Artist Spotlight: Joe Kye talks about Identity in his new album “Migrants”

The power of music lies in its ability to transcend man-made barriers. Unfortunately, as humans, we have forgotten that we all belong to one category of species called “homo sapiens”.

Instead of embracing our differences as a part of our unique traits and adopting a unified worldview, we have created an environment of hostility that works on the principle of “binary identities”.That is, be it our names, diction or our appearances, the ideology of acceptance carries with it the segments “us” and “others”.

The powerful or say the majority then, governs the center (“us”) while the rest are shifted to the corner as “others”.

Voicing out Disillusionment with “Migrants”

Joe Kye’s parents moved to Seattle when he was just six years old. Even after being brought up in the city, he never felt the place to be his own “entirely”. Over the period of time, Kye encountered situations which made him question his space in the country he adopted and accepted as his own.

Within his heart then, resides a dilemma as well as a confusion for his identity, that immigrants often face. In his new album Migrants, the artist tries to give voice to this disillusionment. But at the same time, he tries to create a space where his cultural & religious identity and his present state can be brought together in harmony. 

Creating a “Space” for His Kind of Music

Joe Kye might be a violinist but neither he wanted to limit himself nor he wanted his instrument to produce what it was ‘intended’ to produce. While he perfected the instrument during his days as a student at Yale, Kye started exploring ways to do more with violin.

“So many of the objects and sounds around us can be a musical instrument if we let our ears lead the way. The violin can sometimes feel limited in terms of its range and in its classical playing customs,” reflects Kye. “If you’re a looping artist and one-person band, you have to find the snare without using a sample or having to hire a drummer. I love inventing and the pedal allowed me to dive into that,” bridging Kye’s indie rock, a cappella, pop, jazz, and classical fascinations.

In his new album, the artist collaborated with various artist to further his vision for music.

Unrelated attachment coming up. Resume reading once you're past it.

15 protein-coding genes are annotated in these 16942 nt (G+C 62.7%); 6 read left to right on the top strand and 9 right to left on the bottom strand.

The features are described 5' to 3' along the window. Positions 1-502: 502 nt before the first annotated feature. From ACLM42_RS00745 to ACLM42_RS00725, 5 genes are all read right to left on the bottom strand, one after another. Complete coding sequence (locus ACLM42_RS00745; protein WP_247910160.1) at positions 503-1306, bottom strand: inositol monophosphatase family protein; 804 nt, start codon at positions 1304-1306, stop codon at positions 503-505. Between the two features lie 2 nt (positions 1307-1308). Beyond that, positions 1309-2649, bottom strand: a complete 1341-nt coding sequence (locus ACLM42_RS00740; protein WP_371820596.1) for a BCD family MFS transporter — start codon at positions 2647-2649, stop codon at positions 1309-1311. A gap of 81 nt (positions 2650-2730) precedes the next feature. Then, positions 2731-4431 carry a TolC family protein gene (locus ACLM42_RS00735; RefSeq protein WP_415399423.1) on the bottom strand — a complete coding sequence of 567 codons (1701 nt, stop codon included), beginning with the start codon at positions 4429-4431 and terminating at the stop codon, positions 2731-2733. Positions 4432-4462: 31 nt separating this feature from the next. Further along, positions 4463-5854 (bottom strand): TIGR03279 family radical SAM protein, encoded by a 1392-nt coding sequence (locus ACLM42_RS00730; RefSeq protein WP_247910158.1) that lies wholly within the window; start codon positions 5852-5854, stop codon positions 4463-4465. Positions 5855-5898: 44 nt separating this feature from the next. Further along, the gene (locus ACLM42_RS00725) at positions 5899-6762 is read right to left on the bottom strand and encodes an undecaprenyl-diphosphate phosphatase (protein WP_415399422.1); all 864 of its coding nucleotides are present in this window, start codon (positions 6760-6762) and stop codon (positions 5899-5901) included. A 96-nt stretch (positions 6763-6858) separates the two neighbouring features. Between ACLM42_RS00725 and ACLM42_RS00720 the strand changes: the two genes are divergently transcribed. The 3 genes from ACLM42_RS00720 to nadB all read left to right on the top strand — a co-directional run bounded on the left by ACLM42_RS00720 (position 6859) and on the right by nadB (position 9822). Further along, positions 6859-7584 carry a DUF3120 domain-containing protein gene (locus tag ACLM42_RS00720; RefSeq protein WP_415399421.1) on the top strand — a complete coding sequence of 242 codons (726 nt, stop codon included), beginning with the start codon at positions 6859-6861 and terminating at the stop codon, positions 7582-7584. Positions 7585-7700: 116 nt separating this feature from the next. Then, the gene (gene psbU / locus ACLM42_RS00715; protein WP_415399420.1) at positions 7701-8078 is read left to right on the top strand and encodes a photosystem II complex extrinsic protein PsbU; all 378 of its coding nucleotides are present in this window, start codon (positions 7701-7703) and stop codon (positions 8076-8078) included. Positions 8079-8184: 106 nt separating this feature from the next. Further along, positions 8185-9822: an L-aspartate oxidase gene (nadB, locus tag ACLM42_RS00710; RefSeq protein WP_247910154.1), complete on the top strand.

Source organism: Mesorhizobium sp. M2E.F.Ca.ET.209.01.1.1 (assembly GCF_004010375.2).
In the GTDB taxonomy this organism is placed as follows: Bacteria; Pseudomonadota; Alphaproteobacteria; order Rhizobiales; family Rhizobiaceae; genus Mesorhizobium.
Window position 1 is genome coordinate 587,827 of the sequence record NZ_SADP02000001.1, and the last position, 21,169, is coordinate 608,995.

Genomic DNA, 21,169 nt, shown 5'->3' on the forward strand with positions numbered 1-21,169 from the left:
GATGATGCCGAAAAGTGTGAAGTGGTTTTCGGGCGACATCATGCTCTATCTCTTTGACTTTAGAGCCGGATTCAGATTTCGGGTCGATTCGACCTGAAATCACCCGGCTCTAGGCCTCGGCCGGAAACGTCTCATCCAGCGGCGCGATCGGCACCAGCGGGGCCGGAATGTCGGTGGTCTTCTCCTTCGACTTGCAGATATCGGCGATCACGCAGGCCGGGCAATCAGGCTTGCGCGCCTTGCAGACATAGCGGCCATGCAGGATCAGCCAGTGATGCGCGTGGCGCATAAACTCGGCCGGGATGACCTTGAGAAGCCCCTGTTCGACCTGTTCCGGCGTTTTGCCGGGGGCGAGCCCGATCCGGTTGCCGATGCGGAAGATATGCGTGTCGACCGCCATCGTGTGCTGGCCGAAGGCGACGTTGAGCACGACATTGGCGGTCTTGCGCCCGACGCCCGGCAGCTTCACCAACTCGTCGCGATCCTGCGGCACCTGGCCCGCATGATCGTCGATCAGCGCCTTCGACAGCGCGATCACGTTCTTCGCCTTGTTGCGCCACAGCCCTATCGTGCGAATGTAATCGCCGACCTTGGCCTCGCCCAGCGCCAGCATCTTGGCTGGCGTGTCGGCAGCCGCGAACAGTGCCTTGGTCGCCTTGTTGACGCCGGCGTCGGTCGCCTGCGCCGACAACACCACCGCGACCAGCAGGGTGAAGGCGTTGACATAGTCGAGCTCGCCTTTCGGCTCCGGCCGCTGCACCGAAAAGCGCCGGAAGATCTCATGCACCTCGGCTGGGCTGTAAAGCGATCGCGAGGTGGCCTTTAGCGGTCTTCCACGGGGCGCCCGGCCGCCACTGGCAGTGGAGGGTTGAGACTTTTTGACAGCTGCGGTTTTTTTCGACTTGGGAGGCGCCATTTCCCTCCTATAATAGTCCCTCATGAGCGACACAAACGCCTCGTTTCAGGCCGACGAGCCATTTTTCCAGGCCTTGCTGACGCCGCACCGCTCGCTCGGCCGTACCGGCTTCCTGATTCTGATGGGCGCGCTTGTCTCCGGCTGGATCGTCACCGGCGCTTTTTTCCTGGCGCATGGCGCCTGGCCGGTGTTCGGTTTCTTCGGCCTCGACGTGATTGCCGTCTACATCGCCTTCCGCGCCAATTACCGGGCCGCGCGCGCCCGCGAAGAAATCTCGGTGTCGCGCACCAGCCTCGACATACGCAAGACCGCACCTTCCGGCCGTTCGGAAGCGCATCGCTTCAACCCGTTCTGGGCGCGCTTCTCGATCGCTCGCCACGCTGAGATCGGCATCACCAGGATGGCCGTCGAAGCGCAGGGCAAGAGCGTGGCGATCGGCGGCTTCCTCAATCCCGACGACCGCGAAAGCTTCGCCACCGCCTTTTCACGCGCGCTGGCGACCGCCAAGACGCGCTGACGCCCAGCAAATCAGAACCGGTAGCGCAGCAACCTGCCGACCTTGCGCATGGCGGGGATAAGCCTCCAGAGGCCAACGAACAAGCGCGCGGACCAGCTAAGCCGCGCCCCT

While Kye has adopted exploratory mode for his music, allowing himself to experiment, he has set a singular objective for his vision:

“For me, over the past few years leading up to Migrants, the mission has been to leave some positive energy before I go. One of my central life experiences is my migrant life. Granted, it led to issues that I could discuss in therapy, but it’s given me perspective on how to understand the equality of humanity.”

Migrants – Narrative and Musicality

Migrants comprises of eight tracks. While the whole album talks about different aspects of an immigrant’s life which binds it together thematically, each track carries a narrative of its own. The album begins with “Bambam’s Lullaby”. The character of the album is found in between the two worlds he’s living in and he calls to his loved ones to understand the complexities behind their distance.

“Bambam’s Lullaby,” a song from the perspective of Kye’s 100-pound Akita. “I imagine how she feels when I leave the house, wondering where I’ve gone and why,” explains Kye. “But Bambam is also an avatar for myself. My parents moved back to Korea in 2008, and while I understand why they left, it’s a difficult emotional, linguistic, and geographic obstacle in our relationship. The song is a cry to them that stretches over the Pacific Ocean.”

While the album begins with a note of loss and disillusionment, it culminates with a positive note. “Stick On Me” conveys the message of hope. Kye wishes to create art that would help bridge two worlds and create a single and coherent identity.


Kye has often used music as a therapy. It gave him the control and allowed him to create new worlds through his imagination. The journey to adulthood has been difficult for the artist and he aims to bring forth the imperfect side of his life to help give voice and space to experiences like his.

“It’s easy to fall into the trope that everyone is wonderful! No, we’re all human, with our selfishness, insecurities, and issues,” muses Kye. “I’m striving, like a lot of artists, to bridge isolated spheres, to provide avenues of expression so we can understand them and belong to a greater whole.”

Through his album, Joe Kye is attempting to transition from a fragmented self to a coherent one and end his existence as an in -between.

“Migrants” has a unique flavour in terms of musicality. While Jazz and Violin dominates, each track within the album carries a unique sound. In terms of narrative, the album allows the listener to look into the psyche of an immigrant and understand the world from his or her perspective, something majority of people deliberately choose to ignore.

We loved the album and hope you will too. Do you plan to give it a try? Share your thoughts via tweet @Fuzzable.

Written by ayushi

Hello! I am Ayushi from India. I love writing poetry, listening to K-POP and spending time alone. Writing is what defines me and I am on the journey to make the definition as good as possible.

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